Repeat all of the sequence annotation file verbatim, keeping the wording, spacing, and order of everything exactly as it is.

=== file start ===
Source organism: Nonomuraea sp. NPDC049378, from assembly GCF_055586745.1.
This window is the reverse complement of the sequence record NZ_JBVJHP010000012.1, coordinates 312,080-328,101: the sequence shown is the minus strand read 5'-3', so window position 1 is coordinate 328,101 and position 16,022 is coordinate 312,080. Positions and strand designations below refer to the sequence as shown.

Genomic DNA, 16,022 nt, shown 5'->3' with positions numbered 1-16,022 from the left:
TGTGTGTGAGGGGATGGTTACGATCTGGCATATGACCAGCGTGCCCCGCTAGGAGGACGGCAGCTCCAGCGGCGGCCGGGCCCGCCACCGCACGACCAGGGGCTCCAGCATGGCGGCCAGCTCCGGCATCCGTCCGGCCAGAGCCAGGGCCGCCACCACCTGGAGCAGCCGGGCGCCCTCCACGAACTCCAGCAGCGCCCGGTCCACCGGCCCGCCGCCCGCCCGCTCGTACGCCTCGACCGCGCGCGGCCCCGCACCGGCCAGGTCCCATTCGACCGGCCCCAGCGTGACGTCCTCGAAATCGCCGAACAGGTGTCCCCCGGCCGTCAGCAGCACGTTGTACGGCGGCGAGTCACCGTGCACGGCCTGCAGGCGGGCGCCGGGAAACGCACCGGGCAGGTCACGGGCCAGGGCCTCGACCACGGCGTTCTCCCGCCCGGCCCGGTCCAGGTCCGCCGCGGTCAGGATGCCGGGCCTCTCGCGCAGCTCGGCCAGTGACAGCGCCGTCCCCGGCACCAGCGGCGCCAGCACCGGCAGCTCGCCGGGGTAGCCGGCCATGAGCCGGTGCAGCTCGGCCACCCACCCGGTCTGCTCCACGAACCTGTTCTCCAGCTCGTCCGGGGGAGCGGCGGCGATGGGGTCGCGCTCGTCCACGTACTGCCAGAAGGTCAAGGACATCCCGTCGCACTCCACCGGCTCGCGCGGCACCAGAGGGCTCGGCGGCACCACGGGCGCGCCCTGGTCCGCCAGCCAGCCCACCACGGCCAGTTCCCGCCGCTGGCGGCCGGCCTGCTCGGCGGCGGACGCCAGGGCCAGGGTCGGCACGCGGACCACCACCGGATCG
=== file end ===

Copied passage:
Source organism: Nonomuraea sp. NPDC049378, from assembly GCF_055586745.1.
This window is the reverse complement of the sequence record NZ_JBVJHP010000012.1, coordinates 312,080-328,101: the sequence shown is the minus strand read 5'-3', so window position 1 is coordinate 328,101 and position 16,022 is coordinate 312,080. Positions and strand designations below refer to the sequence as shown.

Genomic DNA, 16,022 nt, shown 5'->3' with positions numbered 1-16,022 from the left:
TGTGTGTGAGGGGATGGTTACGATCTGGCATATGACCAGCGTGCCCCGCTAGGAGGACGGCAGCTCCAGCGGCGGCCGGGCCCGCCACCGCACGACCAGGGGCTCCAGCATGGCGGCCAGCTCCGGCATCCGTCCGGCCAGAGCCAGGGCCGCCACCACCTGGAGCAGCCGGGCGCCCTCCACGAACTCCAGCAGCGCCCGGTCCACCGGCCCGCCGCCCGCCCGCTCGTACGCCTCGACCGCGCGCGGCCCCGCACCGGCCAGGTCCCATTCGACCGGCCCCAGCGTGACGTCCTCGAAATCGCCGAACAGGTGTCCCCCGGCCGTCAGCAGCACGTTGTACGGCGGCGAGTCACCGTGCACGGCCTGCAGGCGGGCGCCGGGAAACGCACCGGGCAGGTCACGGGCCAGGGCCTCGACCACGGCGTTCTCCCGCCCGGCCCGGTCCAGGTCCGCCGCGGTCAGGATGCCGGGCCTCTCGCGCAGCTCGGCCAGTGACAGCGCCGTCCCCGGCACCAGCGGCGCCAGCACCGGCAGCTCGCCGGGGTAGCCGGCCATGAGCCGGTGCAGCTCGGCCACCCACCCGGTCTGCTCCACGAACCTGTTCTCCAGCTCGTCCGGGGGAGCGGCGGCGATGGGGTCGCGCTCGTCCACGTACTGCCAGAAGGTCAAGGACATCCCGTCGCACTCCACCGGCTCGCGCGGCACCAGAGGGCTCGGCGGCACCACGGGCGCGCCCTGGTCCGCCAGCCAGCCCACCACGGCCAGTTCCCGCCGCTGGCGGCCGGCCTGCTCGGCGGCGGACGCCAGGGCCAGGGTCGGCACGCGGACCACCACCGGATCG